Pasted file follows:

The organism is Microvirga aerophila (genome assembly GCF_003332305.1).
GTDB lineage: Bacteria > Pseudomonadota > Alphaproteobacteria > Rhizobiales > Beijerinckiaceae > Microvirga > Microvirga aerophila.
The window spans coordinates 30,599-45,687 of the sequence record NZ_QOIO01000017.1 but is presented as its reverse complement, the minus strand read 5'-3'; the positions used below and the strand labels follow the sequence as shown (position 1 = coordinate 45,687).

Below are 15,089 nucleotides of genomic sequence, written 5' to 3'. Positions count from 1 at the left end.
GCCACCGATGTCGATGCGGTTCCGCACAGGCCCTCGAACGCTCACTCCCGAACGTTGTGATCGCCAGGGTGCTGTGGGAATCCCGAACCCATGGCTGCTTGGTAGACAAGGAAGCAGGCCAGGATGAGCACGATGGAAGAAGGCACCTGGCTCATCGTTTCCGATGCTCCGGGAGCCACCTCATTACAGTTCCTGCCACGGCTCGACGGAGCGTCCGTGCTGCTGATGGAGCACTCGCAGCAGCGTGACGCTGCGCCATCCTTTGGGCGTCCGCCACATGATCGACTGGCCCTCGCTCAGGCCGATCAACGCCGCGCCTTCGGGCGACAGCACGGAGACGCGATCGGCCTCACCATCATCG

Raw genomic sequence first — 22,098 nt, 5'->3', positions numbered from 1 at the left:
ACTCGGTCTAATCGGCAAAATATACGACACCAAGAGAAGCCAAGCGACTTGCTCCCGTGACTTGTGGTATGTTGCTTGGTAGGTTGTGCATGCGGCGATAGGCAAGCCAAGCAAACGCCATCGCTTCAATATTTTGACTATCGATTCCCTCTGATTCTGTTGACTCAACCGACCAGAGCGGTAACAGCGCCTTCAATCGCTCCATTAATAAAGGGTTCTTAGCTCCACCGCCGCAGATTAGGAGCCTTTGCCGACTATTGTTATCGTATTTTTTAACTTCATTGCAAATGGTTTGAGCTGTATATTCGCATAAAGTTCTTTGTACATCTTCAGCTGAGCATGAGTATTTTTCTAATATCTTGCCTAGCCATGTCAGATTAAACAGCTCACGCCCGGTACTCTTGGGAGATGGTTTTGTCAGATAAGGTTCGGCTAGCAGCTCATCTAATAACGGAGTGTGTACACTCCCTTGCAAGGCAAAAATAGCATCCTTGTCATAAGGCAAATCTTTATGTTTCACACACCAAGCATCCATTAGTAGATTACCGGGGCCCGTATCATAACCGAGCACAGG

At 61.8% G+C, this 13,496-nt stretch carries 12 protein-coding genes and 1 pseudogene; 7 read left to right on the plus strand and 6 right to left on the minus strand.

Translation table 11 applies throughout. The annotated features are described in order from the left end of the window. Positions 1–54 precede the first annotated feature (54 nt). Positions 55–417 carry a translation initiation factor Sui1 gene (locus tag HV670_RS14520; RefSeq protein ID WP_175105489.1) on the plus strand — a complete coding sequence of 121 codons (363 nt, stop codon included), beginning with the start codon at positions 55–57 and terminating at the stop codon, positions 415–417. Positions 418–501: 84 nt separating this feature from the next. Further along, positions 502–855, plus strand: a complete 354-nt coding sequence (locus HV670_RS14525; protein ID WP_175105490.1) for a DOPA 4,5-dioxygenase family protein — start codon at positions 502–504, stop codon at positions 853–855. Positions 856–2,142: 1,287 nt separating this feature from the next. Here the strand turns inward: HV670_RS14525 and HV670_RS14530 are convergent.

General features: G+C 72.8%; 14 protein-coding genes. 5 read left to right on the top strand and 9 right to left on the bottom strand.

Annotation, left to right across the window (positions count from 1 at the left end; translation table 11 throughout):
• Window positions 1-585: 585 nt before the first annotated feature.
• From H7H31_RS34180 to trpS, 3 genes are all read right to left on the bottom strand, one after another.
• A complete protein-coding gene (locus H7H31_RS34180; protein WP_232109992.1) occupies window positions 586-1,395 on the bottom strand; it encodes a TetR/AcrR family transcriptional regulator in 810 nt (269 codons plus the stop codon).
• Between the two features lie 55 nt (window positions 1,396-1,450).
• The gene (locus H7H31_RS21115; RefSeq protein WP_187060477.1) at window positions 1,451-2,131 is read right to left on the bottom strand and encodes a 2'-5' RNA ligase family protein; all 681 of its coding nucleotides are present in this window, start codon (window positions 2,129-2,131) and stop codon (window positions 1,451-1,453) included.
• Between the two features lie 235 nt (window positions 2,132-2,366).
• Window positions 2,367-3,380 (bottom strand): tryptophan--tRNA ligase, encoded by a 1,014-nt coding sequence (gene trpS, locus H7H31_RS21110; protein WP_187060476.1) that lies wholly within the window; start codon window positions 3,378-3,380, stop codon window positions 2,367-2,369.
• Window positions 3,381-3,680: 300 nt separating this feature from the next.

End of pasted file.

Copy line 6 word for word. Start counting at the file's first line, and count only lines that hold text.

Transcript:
Raw genomic sequence first — 22,098 nt, 5'->3', positions numbered from 1 at the left: